U.S. Senate Majority Leader Chuck Schumer is pushing for a provision to stop the U.S. from buying microchips for national defense from companies that work with the Chinese Communist Party.
Schumer warned Tuesday that having semiconductor chips made in China or other foreign supply chains embedded in our defense technology poses a national security risk. His announcement at the Albany NanoTech Complex comes on the heels of recent investments to ramp up the state's semiconductor chip production in wake of the CHIPS & Science Act — like $100 billion at Micron in Syracuse and $20 billion at IBM in Poughkeepsie.
"We all know how China reacts when they think they're falling behind," he said.
The provision would prohibit the U.S. from doing business with three Chinese microchip companies, including SMIC, ChangXin Memory Technologies and Yangtze Memory Technologies, and others with known links to the Chinese Communist Party.
Schumer sponsors the bipartisan provision in the National Defense Authorization Act, an annual bill to dictate how to spend federal defense dollars, with Sen. John Cornyn, a Republican from Texas.
It's expected to be voted on this week.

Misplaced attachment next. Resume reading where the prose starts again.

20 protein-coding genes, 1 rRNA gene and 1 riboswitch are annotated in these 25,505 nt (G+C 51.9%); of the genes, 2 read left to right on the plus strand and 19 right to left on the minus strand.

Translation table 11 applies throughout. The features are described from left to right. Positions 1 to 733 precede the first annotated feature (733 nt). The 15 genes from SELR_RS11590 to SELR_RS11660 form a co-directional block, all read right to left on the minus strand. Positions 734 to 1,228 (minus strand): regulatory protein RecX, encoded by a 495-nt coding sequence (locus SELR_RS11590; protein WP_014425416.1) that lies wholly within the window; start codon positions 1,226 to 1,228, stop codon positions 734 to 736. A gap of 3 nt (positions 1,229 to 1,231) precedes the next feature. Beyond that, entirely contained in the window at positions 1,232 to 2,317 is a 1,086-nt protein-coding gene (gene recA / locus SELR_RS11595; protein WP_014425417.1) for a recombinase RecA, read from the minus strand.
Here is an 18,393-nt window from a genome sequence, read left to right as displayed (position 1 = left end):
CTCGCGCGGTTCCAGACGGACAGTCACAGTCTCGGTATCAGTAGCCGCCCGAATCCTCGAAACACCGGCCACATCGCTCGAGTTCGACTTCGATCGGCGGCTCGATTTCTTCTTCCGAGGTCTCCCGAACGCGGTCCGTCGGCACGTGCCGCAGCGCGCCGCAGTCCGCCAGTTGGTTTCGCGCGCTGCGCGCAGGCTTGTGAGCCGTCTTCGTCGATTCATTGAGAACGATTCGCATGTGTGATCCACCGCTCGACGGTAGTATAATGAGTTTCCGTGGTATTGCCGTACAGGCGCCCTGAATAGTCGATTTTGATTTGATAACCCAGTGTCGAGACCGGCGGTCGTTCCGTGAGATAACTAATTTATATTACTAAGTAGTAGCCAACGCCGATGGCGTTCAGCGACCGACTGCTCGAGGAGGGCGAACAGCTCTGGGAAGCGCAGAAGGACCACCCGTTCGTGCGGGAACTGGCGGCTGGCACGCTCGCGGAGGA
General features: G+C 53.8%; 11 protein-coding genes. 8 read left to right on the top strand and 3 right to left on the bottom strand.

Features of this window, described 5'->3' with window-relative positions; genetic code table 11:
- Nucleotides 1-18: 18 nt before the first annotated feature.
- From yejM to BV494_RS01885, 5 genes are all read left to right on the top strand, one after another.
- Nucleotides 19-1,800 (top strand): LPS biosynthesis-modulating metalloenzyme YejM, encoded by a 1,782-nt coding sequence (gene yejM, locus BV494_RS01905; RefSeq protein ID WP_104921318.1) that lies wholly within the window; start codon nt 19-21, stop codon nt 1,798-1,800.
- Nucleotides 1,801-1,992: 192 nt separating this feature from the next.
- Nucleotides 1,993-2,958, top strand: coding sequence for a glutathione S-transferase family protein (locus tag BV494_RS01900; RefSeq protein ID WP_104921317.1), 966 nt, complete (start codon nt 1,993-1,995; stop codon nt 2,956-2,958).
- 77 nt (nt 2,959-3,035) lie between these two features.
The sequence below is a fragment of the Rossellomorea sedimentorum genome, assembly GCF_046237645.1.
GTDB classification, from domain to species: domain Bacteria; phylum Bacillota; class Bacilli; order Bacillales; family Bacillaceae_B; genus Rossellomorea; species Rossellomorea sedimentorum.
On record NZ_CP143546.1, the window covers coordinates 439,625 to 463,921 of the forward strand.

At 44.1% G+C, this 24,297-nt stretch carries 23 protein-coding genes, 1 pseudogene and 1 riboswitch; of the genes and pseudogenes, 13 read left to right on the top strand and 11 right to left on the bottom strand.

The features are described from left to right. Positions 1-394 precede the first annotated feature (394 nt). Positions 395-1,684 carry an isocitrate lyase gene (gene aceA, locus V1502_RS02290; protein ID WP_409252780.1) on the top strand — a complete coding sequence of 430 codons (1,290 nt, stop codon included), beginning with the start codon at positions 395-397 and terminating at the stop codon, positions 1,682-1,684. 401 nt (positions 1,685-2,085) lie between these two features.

"China has been rapacious ... in stealing our intellectual property," Schumer said. "And when we have a good product. Instead of letting us in, they wall us out learn to make it themselves and then try to compete in the rest of the world."
Albany NanoTech is home to one of the world's leading facilities in semiconductor chip research and prototyping. NY CREATES owns and operates Albany NanoTech, which is slated for a 300,000-square-foot expansion project.
The project will soon head into its design phase and is expected to open in 2025.
"The past couple of years have exposed our vulnerabilities on our economic and national security of relying on foreign countries, of relying on any part of the semiconductor ecosystem," NY CREATES President David Anderson said.
Anderson hopes the CHIPS Act will position the site to be the U.S. national microchip center and help make upstate New York a booming hub for manufacturing.
"We would like that national semiconductor center to be here at Albany NanoTech," he said.
Albany NanoTech hosts companies like IBM and GlobalFoundries. They're in talks about how they can increase production.
"Physical security, digital security, supply chain security... it's the heart of what GF does," GlobalFoundries CEO Tom Caulfield said outside the NanoTech complex Tuesday. "It's who we are; it's our DNA."
SUNY is a major partner for the operation and helps to run the site.